Sex and gender seem inextricably married for most people. Many do not even know the difference between the two. This paper will explore those differences, the problems that arise when one comes into conflict with the other and possible solutions for those who face such problems. First there is a brief overview of some of the more prominent scientific approaches to sex and gender studies, next is an enumeration of some of the more common variant genders, then an analysis of the process of re-socialization for the individual whose gender identity conflicts with their designated sex, and finally we will conclude with three hypothetical and hopefully positive outcomes for the transgender community as a whole.
Idiopathy is generally a medical term, but its usage here harkens back to its Greek roots. “Idio-” is from the Greek ídios (ἴδιος), meaning something private or entirely one’s own. “-Pathy” is from the Greek pátheia (πάθεια) meaning “feeling” or “suffering” which in turn derives from pathos (πάθος), meaning a condition or state (generally of suffering). Continue reading Oppositional narrative, myth-shaping and ideological idiopathy
Abortion has been a bitterly contentious subject for decades if not millennia. The recently concocted controversy re Planned Parenthood’s practice of selling harvested fetal tissue to medical researchers has brought the subject front and center once more. And, while I’m not particularly interested in the current hokum, I would like to share my thoughts on why this debate has never gone anywhere.
Continue reading The semiotics of abortion
Anybody who’s been reading this blog for a while knows that I like the the CBS TV series NCIS. And, while the show may be a bit corny, that doesn’t mean it doesn’t occasionally hit the nail right on the head. Here are some examples of NCIS episodes predicting real world events. Let me know if you have examples I missed.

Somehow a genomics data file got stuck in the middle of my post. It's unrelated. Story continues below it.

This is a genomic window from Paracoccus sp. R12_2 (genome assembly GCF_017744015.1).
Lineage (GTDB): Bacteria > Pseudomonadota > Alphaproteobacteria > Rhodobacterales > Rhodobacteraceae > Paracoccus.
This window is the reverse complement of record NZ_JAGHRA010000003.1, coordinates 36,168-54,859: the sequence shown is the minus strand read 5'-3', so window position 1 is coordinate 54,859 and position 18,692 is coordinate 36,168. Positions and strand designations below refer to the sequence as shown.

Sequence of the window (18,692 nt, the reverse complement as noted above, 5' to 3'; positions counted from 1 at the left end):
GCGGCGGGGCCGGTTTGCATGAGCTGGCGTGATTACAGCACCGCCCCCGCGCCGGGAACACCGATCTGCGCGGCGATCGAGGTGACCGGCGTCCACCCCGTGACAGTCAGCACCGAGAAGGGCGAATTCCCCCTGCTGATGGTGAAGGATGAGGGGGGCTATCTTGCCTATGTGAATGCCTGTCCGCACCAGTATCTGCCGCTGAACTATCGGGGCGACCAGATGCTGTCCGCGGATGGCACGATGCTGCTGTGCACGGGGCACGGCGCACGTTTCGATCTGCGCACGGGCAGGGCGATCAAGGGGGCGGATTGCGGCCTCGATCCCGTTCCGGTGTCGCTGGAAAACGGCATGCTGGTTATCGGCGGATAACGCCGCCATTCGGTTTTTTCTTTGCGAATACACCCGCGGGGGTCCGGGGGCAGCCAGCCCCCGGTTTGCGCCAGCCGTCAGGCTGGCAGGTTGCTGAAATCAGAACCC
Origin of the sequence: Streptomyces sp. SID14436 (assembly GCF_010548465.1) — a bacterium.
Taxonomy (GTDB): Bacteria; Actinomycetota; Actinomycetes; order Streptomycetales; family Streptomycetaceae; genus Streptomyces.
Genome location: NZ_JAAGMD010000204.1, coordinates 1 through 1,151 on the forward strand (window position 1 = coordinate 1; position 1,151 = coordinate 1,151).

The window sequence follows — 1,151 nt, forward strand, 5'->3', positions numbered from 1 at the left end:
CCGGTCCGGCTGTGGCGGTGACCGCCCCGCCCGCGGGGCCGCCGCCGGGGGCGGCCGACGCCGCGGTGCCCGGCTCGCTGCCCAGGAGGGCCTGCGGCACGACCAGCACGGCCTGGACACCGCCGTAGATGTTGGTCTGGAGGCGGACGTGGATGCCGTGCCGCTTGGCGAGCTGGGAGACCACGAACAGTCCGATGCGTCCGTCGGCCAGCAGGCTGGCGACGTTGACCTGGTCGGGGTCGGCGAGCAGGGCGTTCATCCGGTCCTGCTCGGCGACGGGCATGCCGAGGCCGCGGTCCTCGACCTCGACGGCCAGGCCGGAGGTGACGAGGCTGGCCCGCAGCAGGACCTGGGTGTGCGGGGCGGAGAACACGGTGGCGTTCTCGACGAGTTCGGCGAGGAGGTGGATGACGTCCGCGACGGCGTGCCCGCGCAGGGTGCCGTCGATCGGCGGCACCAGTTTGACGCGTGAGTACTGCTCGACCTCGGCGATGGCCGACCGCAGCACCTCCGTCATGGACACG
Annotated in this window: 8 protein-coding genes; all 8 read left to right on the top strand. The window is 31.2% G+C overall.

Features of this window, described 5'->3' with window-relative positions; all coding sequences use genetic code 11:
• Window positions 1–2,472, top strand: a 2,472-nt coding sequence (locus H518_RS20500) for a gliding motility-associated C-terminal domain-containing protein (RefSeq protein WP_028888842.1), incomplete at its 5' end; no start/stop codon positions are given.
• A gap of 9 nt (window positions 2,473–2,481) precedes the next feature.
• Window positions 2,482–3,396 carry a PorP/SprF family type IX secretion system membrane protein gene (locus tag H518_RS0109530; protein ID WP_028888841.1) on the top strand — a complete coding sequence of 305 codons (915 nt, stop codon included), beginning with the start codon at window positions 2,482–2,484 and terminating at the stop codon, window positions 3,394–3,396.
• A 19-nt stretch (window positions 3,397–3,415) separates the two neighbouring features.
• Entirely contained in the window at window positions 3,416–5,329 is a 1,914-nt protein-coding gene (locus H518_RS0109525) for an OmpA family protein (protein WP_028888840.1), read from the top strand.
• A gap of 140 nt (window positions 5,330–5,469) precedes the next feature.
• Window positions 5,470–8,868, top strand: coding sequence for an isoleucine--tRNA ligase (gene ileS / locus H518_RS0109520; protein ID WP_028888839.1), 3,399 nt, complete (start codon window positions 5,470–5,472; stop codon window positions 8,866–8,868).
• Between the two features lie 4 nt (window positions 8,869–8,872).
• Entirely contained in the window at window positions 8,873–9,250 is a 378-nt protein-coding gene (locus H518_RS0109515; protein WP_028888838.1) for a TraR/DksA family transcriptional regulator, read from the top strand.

I don’t have cable. I can’t bear witness to the bobbleheads on Fox News, CNN, MSNBC and the rest spewing bunkum into the universe. Unfortunately, sometimes some of it seeps through my filters and reaches me. That happened with the Kathryn Steinle case. Continue reading Kathryn Steinle: a DIY guide to exploiting the dead
While watching old episodes of NCIS recently, I was surprised by how fake one of the cadavers appeared. Usually, props and makeup on the show look pretty realistic considering it’s an older program. Then I realized what made this body look so artificial: The woman had no nipples. That’s right: no nipples, no areolae–just pale, bulbous blobs protruding from a patulous thorax.
Ever wonder how common/acceptable certain words have been in English writing over the past couple centuries? Google Ngram Viewer can give you a rough idea. For this first installment, I look at two correlative concepts–love and hate–and their epitomic activities–sex and murder–since 1800. Whether the below chart represents their relative popularity over the past couple centuries or just the willingness of publishers to allow folks to write about them doesn’t seem all that important. Either possibility is telling.
Tania Bruguera is a controversial performance artist of international acclaim. Born in Havana, Cuba in 1968, Bruguera grew up in a time when Cuba’s relations with the global community, and the United States in particular, were strained. Receiving degrees from the Cuban Instituto Superior de Arte and the American School of the Art Institute of Chicago, Bruguera would eventually establish residences in both Havana and Chicago, travel the world, and receive awards and academic acclaim both for her artwork and for her efforts as a public speaker, political activist, and founder and director of Arte de Conducta, the first Cuban performance-art program.
Hair is political
“Hair is political” has become a commonplace statement in black feminist circles. I don’t know that Chimamanda Ngozi Adichie is responsible for popularizing the phrase, but she certainly seems to be the person saying it most often these days. The first time I can recall hearing someone discuss the racial-cum-gender politics of hair was at the 2011 Annual Women’s Studies Conference in Pensacola, Florida. The speaker, Aphrodite Kocieda, described the straightening and lengthening of hair—and white mimicry in general—as a tool black women use to obtain visibility in a “racist, sexist, patriarchal society.”
That was a long time ago, but all this talk about racist hair and political hair lately has me wondering: What about white folk’s hair? If the straightening of black hair represents racial sublimation and an attempt to conform to other groups’ standards of beauty, then what does the curling and perming of European/white hair signify?